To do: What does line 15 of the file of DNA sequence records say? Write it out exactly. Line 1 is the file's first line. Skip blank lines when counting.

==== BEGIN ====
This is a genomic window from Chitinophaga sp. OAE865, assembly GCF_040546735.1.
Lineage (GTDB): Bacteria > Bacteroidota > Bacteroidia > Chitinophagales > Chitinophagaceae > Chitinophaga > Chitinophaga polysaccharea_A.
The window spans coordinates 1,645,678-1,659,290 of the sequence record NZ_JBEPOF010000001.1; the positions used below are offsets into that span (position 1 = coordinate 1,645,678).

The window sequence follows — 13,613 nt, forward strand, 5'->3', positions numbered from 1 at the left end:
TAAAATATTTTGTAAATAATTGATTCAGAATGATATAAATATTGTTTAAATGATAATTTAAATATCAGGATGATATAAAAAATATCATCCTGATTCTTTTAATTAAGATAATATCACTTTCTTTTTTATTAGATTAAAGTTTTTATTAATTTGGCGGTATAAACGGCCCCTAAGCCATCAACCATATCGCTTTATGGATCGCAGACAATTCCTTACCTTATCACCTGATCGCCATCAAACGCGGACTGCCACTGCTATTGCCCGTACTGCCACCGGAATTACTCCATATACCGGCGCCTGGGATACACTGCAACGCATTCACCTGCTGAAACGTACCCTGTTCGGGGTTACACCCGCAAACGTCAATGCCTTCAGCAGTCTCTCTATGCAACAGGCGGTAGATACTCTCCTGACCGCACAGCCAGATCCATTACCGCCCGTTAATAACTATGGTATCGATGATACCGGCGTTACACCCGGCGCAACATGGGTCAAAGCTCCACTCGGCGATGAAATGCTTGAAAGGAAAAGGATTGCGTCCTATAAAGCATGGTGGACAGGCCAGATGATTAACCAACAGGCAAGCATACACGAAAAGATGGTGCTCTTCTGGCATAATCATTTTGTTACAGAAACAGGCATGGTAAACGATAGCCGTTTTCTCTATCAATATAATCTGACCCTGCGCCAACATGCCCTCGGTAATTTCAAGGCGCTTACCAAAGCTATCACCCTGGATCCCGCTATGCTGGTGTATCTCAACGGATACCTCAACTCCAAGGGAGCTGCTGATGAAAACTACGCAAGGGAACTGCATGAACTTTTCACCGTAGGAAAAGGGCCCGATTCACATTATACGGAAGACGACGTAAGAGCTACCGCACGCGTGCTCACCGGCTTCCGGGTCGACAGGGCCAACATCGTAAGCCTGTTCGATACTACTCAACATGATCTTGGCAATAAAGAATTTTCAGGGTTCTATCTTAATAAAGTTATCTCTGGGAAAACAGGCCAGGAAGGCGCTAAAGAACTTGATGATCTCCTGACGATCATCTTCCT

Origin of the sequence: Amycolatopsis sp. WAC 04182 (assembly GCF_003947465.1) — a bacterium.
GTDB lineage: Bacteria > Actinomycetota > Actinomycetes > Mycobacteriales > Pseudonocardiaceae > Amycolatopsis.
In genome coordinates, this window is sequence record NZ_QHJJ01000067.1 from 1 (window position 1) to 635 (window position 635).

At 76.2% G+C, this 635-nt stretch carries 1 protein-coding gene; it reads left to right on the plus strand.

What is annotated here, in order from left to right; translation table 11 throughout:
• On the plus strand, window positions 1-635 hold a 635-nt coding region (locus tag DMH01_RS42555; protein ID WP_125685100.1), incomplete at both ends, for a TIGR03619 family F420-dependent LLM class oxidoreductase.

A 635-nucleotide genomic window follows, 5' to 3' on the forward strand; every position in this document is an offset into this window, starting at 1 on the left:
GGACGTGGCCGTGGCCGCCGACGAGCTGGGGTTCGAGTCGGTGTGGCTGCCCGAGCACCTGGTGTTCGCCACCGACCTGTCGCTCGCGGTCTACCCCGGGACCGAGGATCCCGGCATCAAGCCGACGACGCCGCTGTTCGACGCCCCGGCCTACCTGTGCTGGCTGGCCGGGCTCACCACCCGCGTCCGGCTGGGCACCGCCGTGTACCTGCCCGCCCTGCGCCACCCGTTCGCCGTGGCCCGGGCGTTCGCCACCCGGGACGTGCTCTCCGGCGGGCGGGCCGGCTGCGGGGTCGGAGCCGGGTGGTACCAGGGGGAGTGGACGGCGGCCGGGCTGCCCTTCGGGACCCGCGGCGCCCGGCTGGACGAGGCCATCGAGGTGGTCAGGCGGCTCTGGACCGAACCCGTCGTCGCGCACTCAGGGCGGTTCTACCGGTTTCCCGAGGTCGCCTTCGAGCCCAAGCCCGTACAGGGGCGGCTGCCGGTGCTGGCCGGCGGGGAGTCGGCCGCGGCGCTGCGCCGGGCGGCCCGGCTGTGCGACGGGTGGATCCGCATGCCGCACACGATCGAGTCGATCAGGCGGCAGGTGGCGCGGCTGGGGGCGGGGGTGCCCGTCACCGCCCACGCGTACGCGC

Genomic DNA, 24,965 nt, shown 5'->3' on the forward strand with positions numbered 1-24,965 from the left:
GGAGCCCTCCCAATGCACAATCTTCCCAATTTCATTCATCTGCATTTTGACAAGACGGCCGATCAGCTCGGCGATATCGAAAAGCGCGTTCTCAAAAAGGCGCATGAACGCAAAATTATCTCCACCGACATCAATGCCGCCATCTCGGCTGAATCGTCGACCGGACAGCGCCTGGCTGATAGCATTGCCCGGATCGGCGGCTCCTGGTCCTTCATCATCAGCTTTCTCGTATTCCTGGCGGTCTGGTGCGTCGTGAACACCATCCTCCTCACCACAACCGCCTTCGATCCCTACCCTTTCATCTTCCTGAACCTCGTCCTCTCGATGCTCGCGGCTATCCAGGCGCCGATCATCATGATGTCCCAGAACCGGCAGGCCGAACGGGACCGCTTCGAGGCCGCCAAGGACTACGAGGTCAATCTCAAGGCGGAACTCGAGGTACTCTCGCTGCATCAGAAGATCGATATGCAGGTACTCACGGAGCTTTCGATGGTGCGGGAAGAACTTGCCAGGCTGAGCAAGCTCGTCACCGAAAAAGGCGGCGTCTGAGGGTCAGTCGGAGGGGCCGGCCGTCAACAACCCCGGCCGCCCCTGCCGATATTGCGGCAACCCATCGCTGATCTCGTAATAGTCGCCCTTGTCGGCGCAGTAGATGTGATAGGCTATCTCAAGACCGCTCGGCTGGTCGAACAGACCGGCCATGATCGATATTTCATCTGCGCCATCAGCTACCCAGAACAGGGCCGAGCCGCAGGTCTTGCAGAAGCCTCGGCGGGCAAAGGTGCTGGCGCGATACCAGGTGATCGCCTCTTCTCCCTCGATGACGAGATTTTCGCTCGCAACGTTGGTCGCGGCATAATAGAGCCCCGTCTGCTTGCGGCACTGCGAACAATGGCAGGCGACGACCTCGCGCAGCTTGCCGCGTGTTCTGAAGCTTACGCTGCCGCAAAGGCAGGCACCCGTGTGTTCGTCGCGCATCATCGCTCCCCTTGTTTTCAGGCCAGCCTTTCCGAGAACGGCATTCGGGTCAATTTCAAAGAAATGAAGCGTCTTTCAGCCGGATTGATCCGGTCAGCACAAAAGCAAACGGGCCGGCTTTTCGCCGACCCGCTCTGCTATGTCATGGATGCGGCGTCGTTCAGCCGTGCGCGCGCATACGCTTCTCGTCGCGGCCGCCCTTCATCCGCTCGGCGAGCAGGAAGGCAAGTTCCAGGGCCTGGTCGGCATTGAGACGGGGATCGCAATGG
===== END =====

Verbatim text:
GGAGCCCTCCCAATGCACAATCTTCCCAATTTCATTCATCTGCATTTTGACAAGACGGCCGATCAGCTCGGCGATATCGAAAAGCGCGTTCTCAAAAAGGCGCATGAACGCAAAATTATCTCCACCGACATCAATGCCGCCATCTCGGCTGAATCGTCGACCGGACAGCGCCTGGCTGATAGCATTGCCCGGATCGGCGGCTCCTGGTCCTTCATCATCAGCTTTCTCGTATTCCTGGCGGTCTGGTGCGTCGTGAACACCATCCTCCTCACCACAACCGCCTTCGATCCCTACCCTTTCATCTTCCTGAACCTCGTCCTCTCGATGCTCGCGGCTATCCAGGCGCCGATCATCATGATGTCCCAGAACCGGCAGGCCGAACGGGACCGCTTCGAGGCCGCCAAGGACTACGAGGTCAATCTCAAGGCGGAACTCGAGGTACTCTCGCTGCATCAGAAGATCGATATGCAGGTACTCACGGAGCTTTCGATGGTGCGGGAAGAACTTGCCAGGCTGAGCAAGCTCGTCACCGAAAAAGGCGGCGTCTGAGGGTCAGTCGGAGGGGCCGGCCGTCAACAACCCCGGCCGCCCCTGCCGATATTGCGGCAACCCATCGCTGATCTCGTAATAGTCGCCCTTGTCGGCGCAGTAGATGTGATAGGCTATCTCAAGACCGCTCGGCTGGTCGAACAGACCGGCCATGATCGATATTTCATCTGCGCCATCAGCTACCCAGAACAGGGCCGAGCCGCAGGTCTTGCAGAAGCCTCGGCGGGCAAAGGTGCTGGCGCGATACCAGGTGATCGCCTCTTCTCCCTCGATGACGAGATTTTCGCTCGCAACGTTGGTCGCGGCATAATAGAGCCCCGTCTGCTTGCGGCACTGCGAACAATGGCAGGCGACGACCTCGCGCAGCTTGCCGCGTGTTCTGAAGCTTACGCTGCCGCAAAGGCAGGCACCCGTGTGTTCGTCGCGCATCATCGCTCCCCTTGTTTTCAGGCCAGCCTTTCCGAGAACGGCATTCGGGTCAATTTCAAAGAAATGAAGCGTCTTTCAGCCGGATTGATCCGGTCAGCACAAAAGCAAACGGGCCGGCTTTTCGCCGACCCGCTCTGCTATGTCATGGATGCGGCGTCGTTCAGCCGTGCGCGCGCATACGCTTCTCGTCGCGGCCGCCCTTCATCCGCTCGGCGAGCAGGAAGGCAAGTTCCAGGGCCTGGTCGGCATTGAGACGGGGATCGCAATGG